ISO 27038 applies to every organisation exchanging sensitive information externally. For example, when sharing an information security policy outside the company, any confidential information that it contains should be redacted before release. The standard incorporates two editorial levels:

  • Basic redaction — context isn’t considered
  • Enhanced redaction — context is considered

This distinction makes ISO 27038 crucial to many organisations in all sectors.

Demonstrating Good Practice for ISO 27038

Whereas the ISO specification guidelines usually use “shall” solely to denote mandatory conditions, ISO 27038 often uses “should” in places and offers clarification above and beyond the formal specifications. In practice, this makes it easier for users to grasp and implement the standard, but more challenging to verify and enforce compliance, if ever anticipated.

The standard, however, doesn’t say anything about the overall management of the redaction process. Instead, ISO 27038 defines what needs to be written, why, how and by whom, or assessing and how to handle risks in a given redaction situation. The standard also discusses security measures that need to be applied to or connected with the process, for example preventing the improper release or clarification of unwritten contents.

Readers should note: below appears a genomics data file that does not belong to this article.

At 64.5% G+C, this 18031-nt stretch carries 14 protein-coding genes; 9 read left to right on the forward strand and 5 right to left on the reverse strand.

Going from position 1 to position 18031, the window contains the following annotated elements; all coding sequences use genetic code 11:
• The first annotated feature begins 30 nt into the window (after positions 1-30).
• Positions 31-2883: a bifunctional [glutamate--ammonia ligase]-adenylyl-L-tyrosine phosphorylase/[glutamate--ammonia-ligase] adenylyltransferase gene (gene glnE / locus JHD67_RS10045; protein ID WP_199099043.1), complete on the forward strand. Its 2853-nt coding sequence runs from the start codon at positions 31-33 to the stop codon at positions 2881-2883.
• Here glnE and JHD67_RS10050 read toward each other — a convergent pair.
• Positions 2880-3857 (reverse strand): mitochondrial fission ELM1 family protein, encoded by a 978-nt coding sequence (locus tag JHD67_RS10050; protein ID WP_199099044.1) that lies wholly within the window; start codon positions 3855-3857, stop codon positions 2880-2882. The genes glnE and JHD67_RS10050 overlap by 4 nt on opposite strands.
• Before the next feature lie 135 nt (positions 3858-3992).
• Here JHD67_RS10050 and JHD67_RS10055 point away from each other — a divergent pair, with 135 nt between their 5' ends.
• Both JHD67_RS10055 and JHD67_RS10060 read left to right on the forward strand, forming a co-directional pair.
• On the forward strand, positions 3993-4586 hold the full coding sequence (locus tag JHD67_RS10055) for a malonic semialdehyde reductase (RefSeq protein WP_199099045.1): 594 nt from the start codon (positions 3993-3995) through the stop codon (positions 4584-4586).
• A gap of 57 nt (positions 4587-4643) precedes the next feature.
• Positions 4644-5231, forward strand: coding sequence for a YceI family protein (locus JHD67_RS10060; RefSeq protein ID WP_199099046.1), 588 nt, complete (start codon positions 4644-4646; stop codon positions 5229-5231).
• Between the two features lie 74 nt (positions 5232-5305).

ISO/IEC 27038 requirements

ISO 27038 is composed of 9 clauses and one annex.

Clause 1: Scope

Clause 2: Terms and definitions

Clause 3: Symbols and abbreviated terms

Clause 4: General principles of digital redaction

  • 4.1 Introduction
  • 4.2 Anonymization

Clause 5: Requirements


  • 5.1 Overview
  • 5.2 Redaction principles
Clause 6: Redaction processes

  • 6.1 Introduction
  • 6.2 Paper intermediaries
  • 6.3 Digital image intermediaries
  • 6.4 Simple digital redaction
  • 6.5 Complex digital redaction
  • 6.6 Contextual information

Clause 7: Keeping records of redaction work

Clause 8: Characteristics of software redaction tools

Clause 9: Requirements for redaction testing

Annex A: Redacting of PDF documents